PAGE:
Dores begin grueling two-a-days

Vanderbilt began the first day of several scheduled two-a-day practices Monday morning with a spirited session under a brilliant August sun. Immediately afterwards offensive lineman Justin Geisinger, dripping with sweat, his faced caked with dirt clods from the turf, tried to put into words what two-a-days are like for the players. <i>Also: notes from Monday's morning practice.</i>

Monday morning's practice marked the start of two-day practices for the Commodore football team, the first of five such days. Under NCAA regulations that went into effect last year, however, teams are no longer allowed to conduct two days of two-a-days back to back, so the five days must be spread out over the 24 days of fall camp.

Before last year, NCAA regulations allowed coaches to string together as many two-a-days back to back as they pleased. Often such practices were conducted under intense August heat, and dehydration and serious medical problems were occasionally the result.

Offensive lineman Justin Geisinger, who's around at Vanderbilt for his fifth year of fall camp, said the new rules give the players a welcome break from past years.

"Luckily two-a-days are not as bad as they used to be," said an out-of-breath Geisinger, immediately after a practice session in which some linemen were asked to stay afterwards. (The coaches were not completely pleased with all the performances.)

"Used to be you could have as many two-a-days as you wanted in a row. The NCAA regulations have given everyone a break now. You can't have two days of two-a-days back to back any more.

"But they're still hard. You've got to get in there and grind that first practice, then soak down your legs in the ice tubs, and get them fresh for that second practice.

"But we need to be out here working, getting ready for our opener September 4. It's going to be hot."

Does Geisinger think the NCAA regulations have had their intended effect, to make it easier on the players?

"There's no question. Having a one-a-day right after a day of two-a-days helps get your legs a little fresher."

For the coaches, the NCAA regulations have helped them draw the fine line between overworking the players, and not having them used to the summer-like weather, said Geisinger.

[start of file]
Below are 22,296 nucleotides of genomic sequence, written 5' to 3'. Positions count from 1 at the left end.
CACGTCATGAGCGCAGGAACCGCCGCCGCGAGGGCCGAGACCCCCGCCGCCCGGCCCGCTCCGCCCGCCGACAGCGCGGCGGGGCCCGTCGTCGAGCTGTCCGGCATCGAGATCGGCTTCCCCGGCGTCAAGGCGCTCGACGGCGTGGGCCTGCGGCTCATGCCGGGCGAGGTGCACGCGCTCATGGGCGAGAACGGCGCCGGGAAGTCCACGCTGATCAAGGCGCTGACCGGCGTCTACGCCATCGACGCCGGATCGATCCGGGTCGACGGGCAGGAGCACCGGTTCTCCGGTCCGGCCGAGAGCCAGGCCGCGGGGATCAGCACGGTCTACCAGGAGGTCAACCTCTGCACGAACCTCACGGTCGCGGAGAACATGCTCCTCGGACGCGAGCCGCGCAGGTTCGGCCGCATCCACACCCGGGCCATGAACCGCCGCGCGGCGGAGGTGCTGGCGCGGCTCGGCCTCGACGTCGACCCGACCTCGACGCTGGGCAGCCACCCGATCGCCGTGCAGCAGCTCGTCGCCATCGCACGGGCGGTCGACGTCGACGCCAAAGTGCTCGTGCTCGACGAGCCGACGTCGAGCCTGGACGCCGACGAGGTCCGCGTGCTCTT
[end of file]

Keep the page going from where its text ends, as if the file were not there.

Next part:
"Coach Johnson has said he really wants our legs to be fresh for the Sept. 4 game, but at the same time, he wants us to be used to playing out in the heat. I think the current arrangement gives us a good mix, and helps you get your legs back under you."

Geisinger, who weighed 340 pounds coming into fall camp, says he is in the best condition of his life. Even so, he says, two-a-days are rough on even the best-conditioned players.

"Coach Sisk and his staff have worked us so hard. We've been here all summer in the conditioning program, and it's been great. I may lose a few pounds during camp, but it's no big deal."

After chatting with VandyMania, Geisinger headed straight for the shower, and then planned to soak his legs in the ice tubs. After lunch and an hour-and-a-half break, the team planned to watch films of the morning's practice, then head back to the locker room about 4:15 to prepare for the day's second practice at 6:00.

The Commodores open the season Sept. 4 vs. South Carolina at Vanderbilt Stadium.


Notes from Monday's practice...

Offensive line coach Robbie Caldwell returned to practice Monday after missing two practice days with a bacterial infection in his leg. Caldwell was unable to put weight on his leg for long periods, but was still able to bark instruction at this linemen from the back of a cart.

The day's top play came on a 20-yard touchdown toss from Jay Cutler to Brandon Smith on a flag route. The day's best stop was turned in by Kelechi Ohanaja, who broke up a screen pass to a receiver before unloading on the receiver.

Of the freshmen defensive linemen, David Carter may be making a push to break into the two-deep at defensive end. With starters Aaron Carter and Chris Booker sitting out with injuries, Carter showed outstanding rush technique.

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